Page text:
13 August 2021 | Asia Cyber Summary

In the spotlight this week:

  • More than 57,000 StarHub customers' personal data leaked

  • Computer hardware giant Gigabyte hit by RansomEXX ransomware

  • Accenture hit by ransomware attack, latest victim of ‘Cyber-Pandemic’

  • Crypto heist hacker returns most of the stolen funds

  • FlyTrap Android malware used to compromise Facebook accounts

More Than 57,000 StarHub Customers' Personal Data Leaked

The identity card numbers, mobile numbers and e-mail addresses belonging to 57,191 StarHub customers have been leaked online, six months after a similar leak of Singtel customers' personal data. StarHub said its cyber-security team discovered the data breach on July 6 when it was performing online surveillance. The team found an illegally uploaded file containing the personal data of its customers on a third-party data dump website. The affected customers had subscribed to StarHub services before 2007. Apologising for the leak, Mr Nikhil Eapen, StarHub's chief executive, said: "Data security and customer privacy are serious matters for StarHub. We will be transparent and will keep our customers updated. We will provide support to those affected." The telco has also said no credit card or bank account information is at risk. None of its information systems or customer database have been compromised, StarHub has also added that there is also no indication so far that any data in the leaked document has been maliciously misused, the telco said.

Computer Hardware Giant Gigabyte Hit by RansomEXX Ransomware

Computer Hardware Giant Gigabyte Hit by RansomEXX Ransomware Taiwanese motherboard maker Gigabyte has been hit by the RansomEXX ransomware gang, who are threatening to publish 112GB of stolen data unless a ransom is paid. Gigabyte is best known for its motherboards, but also manufactures other computer components and hardware, such as graphics cards, data center servers, laptops, and monitors. The attack forced the company to shut down systems in Taiwan. The incident also affected multiple websites of the company, including its support site and portions of the Taiwanese website Customers have also reported issues accessing support documents or receiving updated information about RMAs, which is likely due to the ransomware attack. After detecting the abnormal activity on their network, they had shut down their IT systems and notified law enforcement.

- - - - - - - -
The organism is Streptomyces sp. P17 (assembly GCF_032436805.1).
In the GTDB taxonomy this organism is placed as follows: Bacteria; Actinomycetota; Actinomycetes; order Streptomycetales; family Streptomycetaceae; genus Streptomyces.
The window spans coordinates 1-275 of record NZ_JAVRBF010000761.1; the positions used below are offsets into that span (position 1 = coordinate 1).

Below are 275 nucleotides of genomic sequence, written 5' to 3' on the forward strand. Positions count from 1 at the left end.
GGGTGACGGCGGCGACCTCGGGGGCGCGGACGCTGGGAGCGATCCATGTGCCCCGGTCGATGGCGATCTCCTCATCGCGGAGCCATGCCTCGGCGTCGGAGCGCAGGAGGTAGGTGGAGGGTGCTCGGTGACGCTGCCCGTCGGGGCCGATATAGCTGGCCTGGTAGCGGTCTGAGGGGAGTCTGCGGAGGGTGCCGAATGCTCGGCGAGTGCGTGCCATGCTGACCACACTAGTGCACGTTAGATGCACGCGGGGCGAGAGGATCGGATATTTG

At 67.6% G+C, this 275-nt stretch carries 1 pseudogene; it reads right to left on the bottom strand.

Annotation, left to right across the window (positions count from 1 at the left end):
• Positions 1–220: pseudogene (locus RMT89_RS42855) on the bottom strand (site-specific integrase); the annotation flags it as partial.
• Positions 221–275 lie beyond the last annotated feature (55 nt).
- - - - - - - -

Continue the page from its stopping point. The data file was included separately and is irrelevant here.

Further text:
Accenture Hit By Ransomware Attack, Latest Victim Of ‘Cyber-Pandemic’

Accenture on Wednesday confirmed that it was hit by a ransomware attack, with a hacker group using the LockBit ransomware reportedly threatening to release the company’s data and sell insider information. The hacker group in a post on the Dark Web wrote, “These people are beyond privacy and security. I really hope that their services are better than what I saw as an insider. If you’re interested in buying some databases, reach us.” Accenture, in an emailed response to a request for information confirmed the ransomware attack, but said there was no impact on the company. “Through our security controls and protocols, we identified irregular activity in one of our environments. We immediately contained the matter and isolated the affected servers. We fully restored our affected servers from back up. There was no impact on Accenture’s operations, or on our clients’ systems,” Accenture wrote.

Crypto Heist Hacker Returns Most of The Stolen Funds

Poly Network confirmed on Twitter that $268m worth of Ether tokens had now been recovered. Over the last 24 hours, the hacker has returned $342m worth of tokens relating to three crypto-currencies to the firm. The individual also posted several pages of notes to the blockchain, disclosing why they hacked the firm and the offers Poly Network made to them. In a twist that's worrying some cyber-security experts, the hacker claims the firm offered to pay $500,000 if they returned the stolen assets, as well as a promise of immunity from prosecution. However, the hacker says he did not accept the offer. Poly Network stated that most of the remaining assets in the hacker's possession had been transferred to a digital wallet controlled by both the hacker and the company. But some of the money is still outstanding. The hacker still holds $33.4m of stolen Tether [tokens] - because it has been frozen by Tether themselves.

FlyTrap Android Malware Used to Compromise Facebook Accounts

Zimperium has revealed that new Android malware has compromised the Facebook accounts of more than 10,000 people across 144 countries since March. The company dubbed this malware FlyTrap and said that until recently it was listed on the official Google Play Store. FlyTrap masqueraded as a variety of mobile apps dedicated to "free Netflix coupon codes, Google AdWords coupon codes, and voting for the best football (soccer) team or player," Zimperium said, and "tricked users into downloading and trusting the application with high-quality designs and social engineering" before attempting to gain access to their Facebook accounts. Schemes like this often present fake websites, but in this particular case, Zimperium said that FlyTrap took users to Facebook's legitimate sign-in page. The malware then used a JavaScript injection to gain access to the user's Facebook ID, location, email address, and IP address as well as the "Cookie and Tokens associated with the Facebook account" being accessed. That stolen information would then be transferred to FlyTrap's command and control server. Zimperium also discovered security vulnerabilities in the server it examined, which has the potential to "expose the entire database of stolen session cookies to anyone on the internet, further increasing the threat to the victim’s social credibility" in the process.

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